New Poll by Saint Anselm College Survey Center finds declining support for New Hampshire’s delegation
June 17, 2021
A new poll conducted by the Saint Anselm College Survey Center (SACSC) at the New Hampshire Institute of Politics (NHIOP) finds voter concerns moving away from President Joe Biden’s strengths to areas where he is considerably weaker.
As more people are vaccinated and start resuming their normal daily routine, COVID-19 is receding as an issue of importance to voters. Voters are worried about structural economic issues: 83% are very or somewhat worried about inflation, while 77% are very or somewhat worried about the national debt.
Of six areas tested by our recent poll, a majority of respondents rated Biden’s handling of only one issue as excellent or good: COVID-19. 39% rated Biden’s handling of the epidemic as excellent, 12% as good, 17% as fair, and 31% as poor. A majority of respondents rated Biden’s handling of the remainder of the areas tested as only fair or poor. 55% rated his handling of environmental issues as fair or poor, with similar attitudes for race issues (57%); national security and foreign affairs (57%), economy (58%), and cost of energy (60%).
Although government spending was cited by the most voters as their top concern, the cost of health care scored the highest by average. New Hampshire Institute of Politics Executive Director Neil Levesque stated “This is an issue that has been perennially near the top of the list of voters’ concerns, and one that has been a traditional area of strength for the Democratic Party.”
President Biden’s job approval has fallen since his inauguration with a very slight plurality (49.4%-49.3%) disapproving of the job he is doing. In SACSC’s February poll, Biden’s job approval (53%-45%) was identical to his margin of victory in New Hampshire.
Levesque continued “As the President’s job approval and overall strength erodes, voters are becoming more pessimistic and this pessimism is exerting downward political pressure on the party in power.”
The generic congressional ballot is now at the closest margin (44% Democratic – 43% Republican) representing a significant deterioration in the political environment for the Democratic Party. The Democratic lead in the generic ballot has shrunk 7 points since March (48%-40%).
Members of New Hampshire’s Congressional delegation are getting pulled down toward the generic ballot.
Job approval is down 3-5 points for each member of the delegation since March. Senator Jeanne Shaheen is down 4 points to 47% approval; Senator Maggie Hassan is down 4 points to 43% approval; Congressman Pappas is down 3 points to 42% approval, and Congresswoman Kuster is down 5 points to 43% approval.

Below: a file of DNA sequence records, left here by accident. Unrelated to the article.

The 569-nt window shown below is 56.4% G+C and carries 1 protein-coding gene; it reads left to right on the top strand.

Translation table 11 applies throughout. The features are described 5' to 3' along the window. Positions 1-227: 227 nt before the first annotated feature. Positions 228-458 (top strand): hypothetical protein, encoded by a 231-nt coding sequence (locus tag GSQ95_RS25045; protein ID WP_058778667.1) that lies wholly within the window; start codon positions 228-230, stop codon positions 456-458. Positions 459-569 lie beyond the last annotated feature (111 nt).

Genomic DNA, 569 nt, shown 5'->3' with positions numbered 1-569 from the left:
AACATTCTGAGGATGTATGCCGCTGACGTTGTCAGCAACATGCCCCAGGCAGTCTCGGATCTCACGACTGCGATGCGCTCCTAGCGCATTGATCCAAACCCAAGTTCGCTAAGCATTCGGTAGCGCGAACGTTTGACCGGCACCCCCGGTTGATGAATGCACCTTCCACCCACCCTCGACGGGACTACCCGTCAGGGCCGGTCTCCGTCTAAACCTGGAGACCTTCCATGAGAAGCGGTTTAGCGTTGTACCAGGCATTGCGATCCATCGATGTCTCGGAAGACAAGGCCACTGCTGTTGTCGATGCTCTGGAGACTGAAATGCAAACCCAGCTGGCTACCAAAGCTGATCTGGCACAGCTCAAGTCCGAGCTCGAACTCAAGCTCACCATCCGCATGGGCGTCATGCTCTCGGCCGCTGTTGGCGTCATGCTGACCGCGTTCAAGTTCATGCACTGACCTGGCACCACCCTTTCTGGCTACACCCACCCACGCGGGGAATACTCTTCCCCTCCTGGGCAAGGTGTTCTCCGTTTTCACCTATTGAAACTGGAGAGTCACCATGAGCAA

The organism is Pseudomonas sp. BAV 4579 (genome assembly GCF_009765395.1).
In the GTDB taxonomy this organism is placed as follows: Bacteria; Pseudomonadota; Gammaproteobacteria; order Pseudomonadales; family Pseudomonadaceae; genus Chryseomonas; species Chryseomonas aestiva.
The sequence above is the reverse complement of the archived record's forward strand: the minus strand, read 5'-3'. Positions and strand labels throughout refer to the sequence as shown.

Governor Chris Sununu remains popular as voters are relatively optimistic about New Hampshire’s future. Sununu’s job approval stands at 68%-30%, a slight improvement from March (67%-31%).
Levesque summarized by saying, “Election Day is a long ways away, and we can expect a rebound for Democratic officeholders as the important of individual issues continues to wax and wane.”
Results are from the Saint Anselm College Survey Center poll based on online surveys of 921 New Hampshire registered voters. Surveys were collected between June 9th and 11th, 2021 from cell phone users randomly drawn from a sample of registered voters reflecting the demographic and partisan characteristics of the voting population. Names were presented in random order for each of the political leader series (e.g. job approval). Issues were presented in random order for the
issue matrix question and for the presidential handling series.
The survey has an overall margin of sampling error of +/- 3.2% with a confidence interval of 95%; the margin of sampling error for questions specific to congressional districts are 4.4% for the 1st Congressional District and 4.7% for the 2nd Congressional District. The data are weighted for age, gender, geography, and education based on a voter demographic model derived from historical voting patterns, but are not weighted by party registration or party identification.
Founded in 2001, the New Hampshire Institute of Politics at Saint Anselm College provides a nonpartisan forum for discussion and debate. It seeks to develop programming, and to foster scholarship and dialogue, encompassing a diverse range of political topics, opinions and issues. The Institute serves as a resource for students, scholars, politicians, and the general public.